‘Code of silence’ violated employer’s trust: Board

Corrections officers who tried to cover up assault of inmate irreparably damaged trust necessary for job
By Jeffrey R. Smith
|Canadian Employment Law Today|Last Updated: 01/08/2009

The Ontario Crown Employees Grievance Settlement Board has upheld the firings of two correctional officers and denied reinstatement of a third because of their involvement in a cover-up of the beating of an inmate at an Ontario jail.

On Oct. 18, 2002, an inmate at the Hamilton Wentworth Detention Centre swung a sock containing a hard plastic cup at a correctional officer, hitting the officer in the head. The inmate was handcuffed and escorted to an interview room after the incident. However, between the time he was led into the interview room and when he was taken to a segregation cell he was beaten, suffering several injuries including a large cut on his head and a swollen right eye.

Inmate was struck in interview room and elevator

Ten correctional officers who were involved in the incident were suspended with pay while an investigation took place. During the investigation, three officers who witnessed the altercation came forward and explained what happened.

One officer, Paul Gillis, had led the inmate into the interview room, according to the witnesses. There were several officers in the room and many said the inmate was yelling and struggling. The inmate went down and three other officers, Jason Meadows, Rene Beaulieu and Paul Van Kuren, helped restrain him. The four restraining officers all said nothing else happened in the interview room, but the witnesses said Gillis, Meadows and Van Kuren punched and kicked him.

The inmate was escorted to an elevator where the witnesses said he was pushed into the back, causing his head to hit the wall. They also said Gillis, Meadows and Van Kuren continued to hit him, though the inmate was not resisting. One of them said Beaulieu may have also struck the inmate but wasn’t sure. The officers all denied the inmate was hit in the elevator.

Officers deemed to have used excessive force

In late May 2003, the Ministry of Community Safety and Correctional Services (CSC) determined Gillis, Meadows, Beaulieu and Van Kuren used excessive force on the inmate and then lied about it to investigators and filed inadequate reports. They were also charged with assault causing bodily harm.

On July 11, 2003, CSC discharged the four officers for being “grossly negligent” in their duties as correctional officers, failing to meet CSC standards for behaviour and ethics, and being dishonest and deceitful in their reports and in the investigation. Other officers involved who also tried to cover up the events were given 15-day disciplinary suspensions. The four discharged officers filed grievances for unjust dismissal.

Conviction of one officer hurt credibility of others’ denials

Van Kuren withdrew his grievance after he pled guilty to the assault charge in May 2006. He admitted he punched the inmate and agreed with the witnesses’ account of the incident.

The board found there was “clear and compelling” evidence, including photographs and the testimony of officers and medical staff, the inmate suffered injuries consistent with being beaten.

Van Kuren’s conviction, the board said, must also be considered conclusive evidence the inmate was beaten. The Crown Employees Collective Bargaining Act, the board said, requires any criminal conviction for a matter that resulted in discipline or dismissal be taken as proof the employee committed the act. Since Van Kuren’s admission was consistent with the reports of witnesses, it called into question the denials of the other three.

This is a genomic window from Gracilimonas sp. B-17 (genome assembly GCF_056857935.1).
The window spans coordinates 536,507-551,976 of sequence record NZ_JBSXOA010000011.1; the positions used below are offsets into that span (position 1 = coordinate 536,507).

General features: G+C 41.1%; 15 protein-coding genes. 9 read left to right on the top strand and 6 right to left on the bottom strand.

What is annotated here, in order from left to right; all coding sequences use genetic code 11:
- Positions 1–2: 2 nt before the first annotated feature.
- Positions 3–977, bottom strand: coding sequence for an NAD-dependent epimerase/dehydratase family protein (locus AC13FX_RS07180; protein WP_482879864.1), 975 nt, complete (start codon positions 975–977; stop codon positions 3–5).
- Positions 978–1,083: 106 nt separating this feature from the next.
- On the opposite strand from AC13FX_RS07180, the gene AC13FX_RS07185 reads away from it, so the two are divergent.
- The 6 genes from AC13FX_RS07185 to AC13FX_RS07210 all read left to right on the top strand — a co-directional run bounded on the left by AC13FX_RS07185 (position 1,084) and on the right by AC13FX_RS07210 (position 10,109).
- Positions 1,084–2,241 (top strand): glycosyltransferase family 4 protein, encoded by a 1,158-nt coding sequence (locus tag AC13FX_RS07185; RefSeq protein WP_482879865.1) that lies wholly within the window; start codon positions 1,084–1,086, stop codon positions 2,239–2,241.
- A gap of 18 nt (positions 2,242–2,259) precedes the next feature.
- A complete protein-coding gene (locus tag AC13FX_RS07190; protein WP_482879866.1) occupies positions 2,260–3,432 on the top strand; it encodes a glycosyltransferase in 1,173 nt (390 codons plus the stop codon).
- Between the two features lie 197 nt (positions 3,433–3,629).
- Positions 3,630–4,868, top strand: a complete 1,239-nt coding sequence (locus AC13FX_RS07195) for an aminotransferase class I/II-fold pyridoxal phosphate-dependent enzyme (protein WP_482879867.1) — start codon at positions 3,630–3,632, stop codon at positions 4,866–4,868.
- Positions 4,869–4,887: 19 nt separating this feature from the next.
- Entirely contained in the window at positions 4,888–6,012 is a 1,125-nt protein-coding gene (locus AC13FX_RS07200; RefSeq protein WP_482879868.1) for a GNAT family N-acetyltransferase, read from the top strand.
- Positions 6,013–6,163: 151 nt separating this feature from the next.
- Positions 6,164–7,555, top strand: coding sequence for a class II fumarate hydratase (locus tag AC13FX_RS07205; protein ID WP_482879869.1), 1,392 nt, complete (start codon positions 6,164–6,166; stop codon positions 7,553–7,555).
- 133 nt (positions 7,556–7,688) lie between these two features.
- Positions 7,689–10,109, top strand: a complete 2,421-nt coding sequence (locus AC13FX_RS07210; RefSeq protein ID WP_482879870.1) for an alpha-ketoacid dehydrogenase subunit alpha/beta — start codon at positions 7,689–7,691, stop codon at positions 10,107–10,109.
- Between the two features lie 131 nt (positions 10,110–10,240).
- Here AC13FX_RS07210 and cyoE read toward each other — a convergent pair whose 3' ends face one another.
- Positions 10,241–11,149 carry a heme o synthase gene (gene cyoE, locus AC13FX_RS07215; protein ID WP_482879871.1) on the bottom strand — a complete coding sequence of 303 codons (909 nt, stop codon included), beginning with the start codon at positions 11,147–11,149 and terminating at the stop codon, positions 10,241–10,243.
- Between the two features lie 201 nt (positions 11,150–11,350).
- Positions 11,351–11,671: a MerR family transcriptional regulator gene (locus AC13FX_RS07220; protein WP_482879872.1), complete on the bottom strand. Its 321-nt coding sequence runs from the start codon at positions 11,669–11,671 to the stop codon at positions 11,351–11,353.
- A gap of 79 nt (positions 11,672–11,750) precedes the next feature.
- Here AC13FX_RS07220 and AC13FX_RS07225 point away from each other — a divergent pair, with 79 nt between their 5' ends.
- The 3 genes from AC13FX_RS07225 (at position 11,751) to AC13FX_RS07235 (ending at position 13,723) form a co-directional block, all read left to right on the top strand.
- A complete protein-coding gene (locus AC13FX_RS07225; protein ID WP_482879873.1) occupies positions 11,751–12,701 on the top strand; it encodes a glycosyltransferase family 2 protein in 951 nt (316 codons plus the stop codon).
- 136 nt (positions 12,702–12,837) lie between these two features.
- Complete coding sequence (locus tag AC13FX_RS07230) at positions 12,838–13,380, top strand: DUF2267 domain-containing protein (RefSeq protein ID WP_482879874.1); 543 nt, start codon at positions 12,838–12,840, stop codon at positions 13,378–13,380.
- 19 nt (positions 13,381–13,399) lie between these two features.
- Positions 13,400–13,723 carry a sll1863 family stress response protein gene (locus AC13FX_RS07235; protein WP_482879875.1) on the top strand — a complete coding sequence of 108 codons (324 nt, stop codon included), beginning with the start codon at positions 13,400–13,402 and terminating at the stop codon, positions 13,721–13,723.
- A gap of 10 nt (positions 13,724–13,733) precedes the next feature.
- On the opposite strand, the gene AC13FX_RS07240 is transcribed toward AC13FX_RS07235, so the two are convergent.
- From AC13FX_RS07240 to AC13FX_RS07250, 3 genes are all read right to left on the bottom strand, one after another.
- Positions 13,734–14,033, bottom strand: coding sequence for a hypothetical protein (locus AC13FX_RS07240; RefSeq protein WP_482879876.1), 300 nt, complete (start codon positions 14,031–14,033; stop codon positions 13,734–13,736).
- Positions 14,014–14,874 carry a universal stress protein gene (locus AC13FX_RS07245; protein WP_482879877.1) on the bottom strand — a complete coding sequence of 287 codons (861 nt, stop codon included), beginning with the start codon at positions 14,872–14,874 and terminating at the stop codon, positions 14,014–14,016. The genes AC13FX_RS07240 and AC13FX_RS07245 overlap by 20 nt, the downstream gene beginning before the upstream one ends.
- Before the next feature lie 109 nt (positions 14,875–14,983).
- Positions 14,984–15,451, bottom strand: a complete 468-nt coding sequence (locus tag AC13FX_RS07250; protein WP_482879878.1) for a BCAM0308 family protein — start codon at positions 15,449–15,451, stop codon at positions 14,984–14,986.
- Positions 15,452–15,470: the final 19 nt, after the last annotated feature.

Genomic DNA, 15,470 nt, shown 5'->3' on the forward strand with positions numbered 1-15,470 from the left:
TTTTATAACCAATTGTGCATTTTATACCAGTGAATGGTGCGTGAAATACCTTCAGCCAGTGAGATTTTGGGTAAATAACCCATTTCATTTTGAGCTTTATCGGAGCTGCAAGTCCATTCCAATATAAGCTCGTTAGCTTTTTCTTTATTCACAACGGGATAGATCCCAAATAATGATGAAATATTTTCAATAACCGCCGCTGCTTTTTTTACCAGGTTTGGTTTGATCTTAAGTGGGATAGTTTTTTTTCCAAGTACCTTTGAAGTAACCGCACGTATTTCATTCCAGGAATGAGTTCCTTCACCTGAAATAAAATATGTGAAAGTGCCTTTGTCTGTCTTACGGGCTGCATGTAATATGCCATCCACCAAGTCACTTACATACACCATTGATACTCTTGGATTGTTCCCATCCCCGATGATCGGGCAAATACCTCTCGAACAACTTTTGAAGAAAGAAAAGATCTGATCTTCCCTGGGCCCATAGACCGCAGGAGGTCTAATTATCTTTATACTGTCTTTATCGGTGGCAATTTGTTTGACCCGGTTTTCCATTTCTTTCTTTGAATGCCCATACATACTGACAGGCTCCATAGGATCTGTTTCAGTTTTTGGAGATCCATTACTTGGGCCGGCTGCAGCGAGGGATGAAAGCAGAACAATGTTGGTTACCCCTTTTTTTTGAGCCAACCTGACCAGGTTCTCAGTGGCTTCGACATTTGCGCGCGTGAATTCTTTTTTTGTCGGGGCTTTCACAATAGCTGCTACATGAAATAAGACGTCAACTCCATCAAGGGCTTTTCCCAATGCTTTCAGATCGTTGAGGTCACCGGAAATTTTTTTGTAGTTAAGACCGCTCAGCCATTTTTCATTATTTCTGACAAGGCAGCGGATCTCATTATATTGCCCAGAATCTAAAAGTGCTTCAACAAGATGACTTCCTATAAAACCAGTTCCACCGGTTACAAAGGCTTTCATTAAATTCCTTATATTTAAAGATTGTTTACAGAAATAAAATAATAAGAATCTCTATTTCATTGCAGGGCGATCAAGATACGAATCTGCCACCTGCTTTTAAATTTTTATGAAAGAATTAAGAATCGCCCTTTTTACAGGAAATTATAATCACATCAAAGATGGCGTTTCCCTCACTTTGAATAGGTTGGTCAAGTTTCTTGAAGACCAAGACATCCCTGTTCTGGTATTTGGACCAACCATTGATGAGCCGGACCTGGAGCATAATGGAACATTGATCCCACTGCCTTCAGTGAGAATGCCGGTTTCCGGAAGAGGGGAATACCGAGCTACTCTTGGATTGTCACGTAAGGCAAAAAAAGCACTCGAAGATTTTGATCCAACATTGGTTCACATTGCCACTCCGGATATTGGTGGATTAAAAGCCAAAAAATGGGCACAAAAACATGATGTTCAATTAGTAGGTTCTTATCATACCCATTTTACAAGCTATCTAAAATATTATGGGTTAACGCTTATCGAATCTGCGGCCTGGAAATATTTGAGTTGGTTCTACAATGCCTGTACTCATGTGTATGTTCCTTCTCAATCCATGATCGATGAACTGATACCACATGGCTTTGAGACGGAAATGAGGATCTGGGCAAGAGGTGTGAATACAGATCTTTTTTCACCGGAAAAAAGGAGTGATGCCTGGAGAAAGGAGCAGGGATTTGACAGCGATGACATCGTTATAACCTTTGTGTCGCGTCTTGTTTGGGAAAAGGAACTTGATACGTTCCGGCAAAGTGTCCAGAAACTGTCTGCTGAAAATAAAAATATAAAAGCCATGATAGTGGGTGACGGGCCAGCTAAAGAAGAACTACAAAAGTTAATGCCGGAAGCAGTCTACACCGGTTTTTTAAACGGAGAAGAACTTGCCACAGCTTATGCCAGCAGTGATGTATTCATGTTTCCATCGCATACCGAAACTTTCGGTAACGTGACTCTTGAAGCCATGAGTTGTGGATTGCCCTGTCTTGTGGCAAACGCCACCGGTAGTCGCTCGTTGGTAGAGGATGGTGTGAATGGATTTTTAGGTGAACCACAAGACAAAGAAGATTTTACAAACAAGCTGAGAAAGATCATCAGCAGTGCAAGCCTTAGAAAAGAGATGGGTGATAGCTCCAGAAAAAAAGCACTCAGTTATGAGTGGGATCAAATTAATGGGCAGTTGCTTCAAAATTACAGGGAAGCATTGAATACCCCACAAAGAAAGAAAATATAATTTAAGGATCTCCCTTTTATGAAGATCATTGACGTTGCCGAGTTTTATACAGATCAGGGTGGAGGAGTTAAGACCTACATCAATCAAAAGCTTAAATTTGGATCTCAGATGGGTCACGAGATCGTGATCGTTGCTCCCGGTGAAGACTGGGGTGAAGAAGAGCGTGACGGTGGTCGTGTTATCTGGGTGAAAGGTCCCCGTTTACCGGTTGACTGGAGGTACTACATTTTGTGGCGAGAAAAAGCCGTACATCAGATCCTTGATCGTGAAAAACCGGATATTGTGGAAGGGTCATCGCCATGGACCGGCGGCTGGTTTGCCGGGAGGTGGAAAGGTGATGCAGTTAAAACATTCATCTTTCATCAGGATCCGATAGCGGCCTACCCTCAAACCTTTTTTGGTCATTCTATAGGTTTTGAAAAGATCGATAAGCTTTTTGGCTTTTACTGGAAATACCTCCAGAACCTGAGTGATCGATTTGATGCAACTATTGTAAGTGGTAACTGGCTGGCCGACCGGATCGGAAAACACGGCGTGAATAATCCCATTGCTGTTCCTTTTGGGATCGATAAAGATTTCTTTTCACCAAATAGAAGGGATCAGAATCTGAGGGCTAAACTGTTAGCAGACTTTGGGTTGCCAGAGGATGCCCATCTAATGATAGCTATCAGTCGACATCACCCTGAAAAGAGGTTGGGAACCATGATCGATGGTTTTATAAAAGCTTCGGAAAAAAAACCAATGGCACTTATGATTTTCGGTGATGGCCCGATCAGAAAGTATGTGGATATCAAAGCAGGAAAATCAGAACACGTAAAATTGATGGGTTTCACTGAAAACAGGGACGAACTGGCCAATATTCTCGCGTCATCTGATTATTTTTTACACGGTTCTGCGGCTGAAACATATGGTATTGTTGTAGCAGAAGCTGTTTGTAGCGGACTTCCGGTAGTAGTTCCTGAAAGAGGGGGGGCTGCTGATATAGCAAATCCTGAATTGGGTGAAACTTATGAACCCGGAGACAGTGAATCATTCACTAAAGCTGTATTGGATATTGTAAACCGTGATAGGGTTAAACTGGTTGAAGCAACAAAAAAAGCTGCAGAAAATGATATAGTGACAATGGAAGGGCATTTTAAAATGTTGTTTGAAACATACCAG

“The primary significance of (Van Kuren’s plea and conviction) is that it completely undermines the credibility of (the other three),” the board said. “Their testimony that they saw and heard nothing can only be characterized as untruthful.”

Code of silence among officers

The board found there was a “code of silence” among correctional officers regarding the misconduct of colleagues. Further evidence of this, the board found, was when the three witnesses who came forward faced repurcussions, including threats and vandalism of their vehicles, creating a poisoned work environment.

The board said correctional officers need to support each other in their work environment but this support went too far when it protected officers who abused their position.

The evidence showed Gillis and Meadows struck the inmate while he was restrained and compliant, which constituted excessive force, the board said. Though not always just cause for dismissal, the board found, combined with their continued dishonesty and lack of remorse, it violated their duties and trust as correctional officers seriously enough to warrant dismissal.

“There is no question (Gillis and Meadows) knew what was expected of them by the employer and had received training on the use of force and their responsibilities to inmates,” the board said. “They knew what they did was wrong, which led to their continual efforts to cover up what occurred.”

There wasn’t sufficient evidence to prove Beaulieu assaulted the inmate and the board found dismissal wasn’t warranted. However, because he participated in the attempt to cover up the facts, he destroyed the trust necessary to be a correctional officer. As a result, CSC couldn’t be expected to reinstate him and instead was ordered to give him damages in lieu.

“I find no confidence that Beaulieu has learned anything from what occurred, nor do I have any confidence that he would act differently in the future if reinstated,” the board said. “The trust that was broken by Beaulieu’s actions is not reparable.”

For more information see:

O.P.S.E.U. v. Ontario (Ministry of Community Safety & Correctional Services), 2008 CarswellOnt 6734 (Ont. C.E.G.S.B.).